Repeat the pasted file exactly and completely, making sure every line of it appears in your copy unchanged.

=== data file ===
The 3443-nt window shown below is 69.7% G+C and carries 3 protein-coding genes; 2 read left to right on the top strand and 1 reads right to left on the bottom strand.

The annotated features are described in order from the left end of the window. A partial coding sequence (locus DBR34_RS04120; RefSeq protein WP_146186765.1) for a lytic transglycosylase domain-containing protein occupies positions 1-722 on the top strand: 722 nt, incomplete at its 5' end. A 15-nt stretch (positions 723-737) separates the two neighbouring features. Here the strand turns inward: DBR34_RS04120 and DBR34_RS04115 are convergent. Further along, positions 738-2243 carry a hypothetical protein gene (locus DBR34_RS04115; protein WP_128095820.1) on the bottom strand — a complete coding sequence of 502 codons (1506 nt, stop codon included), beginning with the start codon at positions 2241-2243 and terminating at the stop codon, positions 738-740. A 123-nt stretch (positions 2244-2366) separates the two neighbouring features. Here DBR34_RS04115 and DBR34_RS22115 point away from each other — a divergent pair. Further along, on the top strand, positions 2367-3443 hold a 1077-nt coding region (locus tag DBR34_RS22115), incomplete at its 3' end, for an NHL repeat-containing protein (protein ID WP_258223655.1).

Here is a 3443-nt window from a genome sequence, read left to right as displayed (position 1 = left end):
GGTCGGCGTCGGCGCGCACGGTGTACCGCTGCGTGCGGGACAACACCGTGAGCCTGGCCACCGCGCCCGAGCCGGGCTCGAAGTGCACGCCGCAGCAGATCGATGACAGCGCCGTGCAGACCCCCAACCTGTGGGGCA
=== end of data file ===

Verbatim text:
The 3443-nt window shown below is 69.7% G+C and carries 3 protein-coding genes; 2 read left to right on the top strand and 1 reads right to left on the bottom strand.

The annotated features are described in order from the left end of the window. A partial coding sequence (locus DBR34_RS04120; RefSeq protein WP_146186765.1) for a lytic transglycosylase domain-containing protein occupies positions 1-722 on the top strand: 722 nt, incomplete at its 5' end. A 15-nt stretch (positions 723-737) separates the two neighbouring features. Here the strand turns inward: DBR34_RS04120 and DBR34_RS04115 are convergent. Further along, positions 738-2243 carry a hypothetical protein gene (locus DBR34_RS04115; protein WP_128095820.1) on the bottom strand — a complete coding sequence of 502 codons (1506 nt, stop codon included), beginning with the start codon at positions 2241-2243 and terminating at the stop codon, positions 738-740. A 123-nt stretch (positions 2244-2366) separates the two neighbouring features. Here DBR34_RS04115 and DBR34_RS22115 point away from each other — a divergent pair. Further along, on the top strand, positions 2367-3443 hold a 1077-nt coding region (locus tag DBR34_RS22115), incomplete at its 3' end, for an NHL repeat-containing protein (protein ID WP_258223655.1).

Here is a 3443-nt window from a genome sequence, read left to right as displayed (position 1 = left end):
GGTCGGCGTCGGCGCGCACGGTGTACCGCTGCGTGCGGGACAACACCGTGAGCCTGGCCACCGCGCCCGAGCCGGGCTCGAAGTGCACGCCGCAGCAGATCGATGACAGCGCCGTGCAGACCCCCAACCTGTGGGGCA